The highly anticipated U.S. Supreme Court decision striking down affirmative action in college admissions drew divergent reactions from Long Islanders Thursday, with many expressing disappointment but others applauding the high court’s ruling.
In cases involving Harvard and the University of North Carolina, the court found race-conscious admissions policies violate the Constitution.
Joshua Chan, a Brentwood High School graduate who attends the State University at Albany, called the court’s decision disheartening. He said a race-blind admissions standard fails to account for the barriers students of color often face.
“I’m not surprised but it’s like a gut punch,” said Chan, 21. “It seems like America is going backward.”
WHAT TO KNOW
- The highly anticipated ruling by the U.S. Supreme Court that race-conscious admissions policies are unconstitutional drew divergent reactions from Long Islanders.
- Some applauded the high court’s decision while others expressed disappointment and anger.
- One student who backs affirmative action called the decision a "gut punch," while a Republican state legislator welcomed the ruling, calling it "a long time coming."
Chan, who is Latino, said "being colorblind is great, but at the same time we need to be anti-racist …, especially in college admissions because predominantly the people who have been left out of college admissions are people of color.”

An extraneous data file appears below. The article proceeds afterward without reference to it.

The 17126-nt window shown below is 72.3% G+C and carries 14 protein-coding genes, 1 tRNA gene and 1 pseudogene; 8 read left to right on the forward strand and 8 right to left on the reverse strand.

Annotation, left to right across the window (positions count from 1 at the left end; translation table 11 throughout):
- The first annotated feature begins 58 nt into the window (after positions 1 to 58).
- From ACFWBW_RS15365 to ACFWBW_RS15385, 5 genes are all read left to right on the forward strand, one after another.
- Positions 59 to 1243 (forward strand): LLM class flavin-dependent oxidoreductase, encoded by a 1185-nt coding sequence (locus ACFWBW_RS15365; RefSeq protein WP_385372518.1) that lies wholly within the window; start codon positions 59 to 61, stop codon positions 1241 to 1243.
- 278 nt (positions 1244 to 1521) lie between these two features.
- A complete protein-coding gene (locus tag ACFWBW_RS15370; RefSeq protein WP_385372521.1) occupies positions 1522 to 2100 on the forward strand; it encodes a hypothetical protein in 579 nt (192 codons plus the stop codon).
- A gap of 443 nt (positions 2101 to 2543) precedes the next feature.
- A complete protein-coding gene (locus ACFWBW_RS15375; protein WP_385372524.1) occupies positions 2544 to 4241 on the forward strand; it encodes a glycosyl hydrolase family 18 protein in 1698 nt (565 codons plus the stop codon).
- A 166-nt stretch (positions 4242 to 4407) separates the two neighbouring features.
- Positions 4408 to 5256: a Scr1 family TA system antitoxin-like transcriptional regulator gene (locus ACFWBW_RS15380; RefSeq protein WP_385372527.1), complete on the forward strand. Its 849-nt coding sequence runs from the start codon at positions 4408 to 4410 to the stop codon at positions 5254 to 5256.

But Gordon Zhang, president of the nonprofit Long Island Chinese American Association, said he was "very happy" with the court's decision.
Zhang said he’s not against affirmative action, but argued race-conscious admissions have led to discrimination against some applicants, in particular those who are Asian American.
“It’s a victory for all Americans, not just Asian Americans,” Zhang said. “Finally, the younger generation of Asian American students will have equal opportunities.”
A Pew Research Center survey released earlier this month found that half of Americans disapprove of selective colleges considering applicants’ race in admission decisions while only a third approve.
Both perspectives were evident in comments by Long Islanders and other New Yorkers Thursday.
Dafny Irizarry, president of the Long Island Latino Teachers Association, said the decision would squeeze teacher pipelines from colleges and universities.
“You're going to end up with a larger gap when it comes to teachers of color not being able to enroll, graduate and being hired later on,” Irizarry said. “There's a domino effect. And who does that impact? Students. It's been documented that student teachers' race has an impact in student achievement.”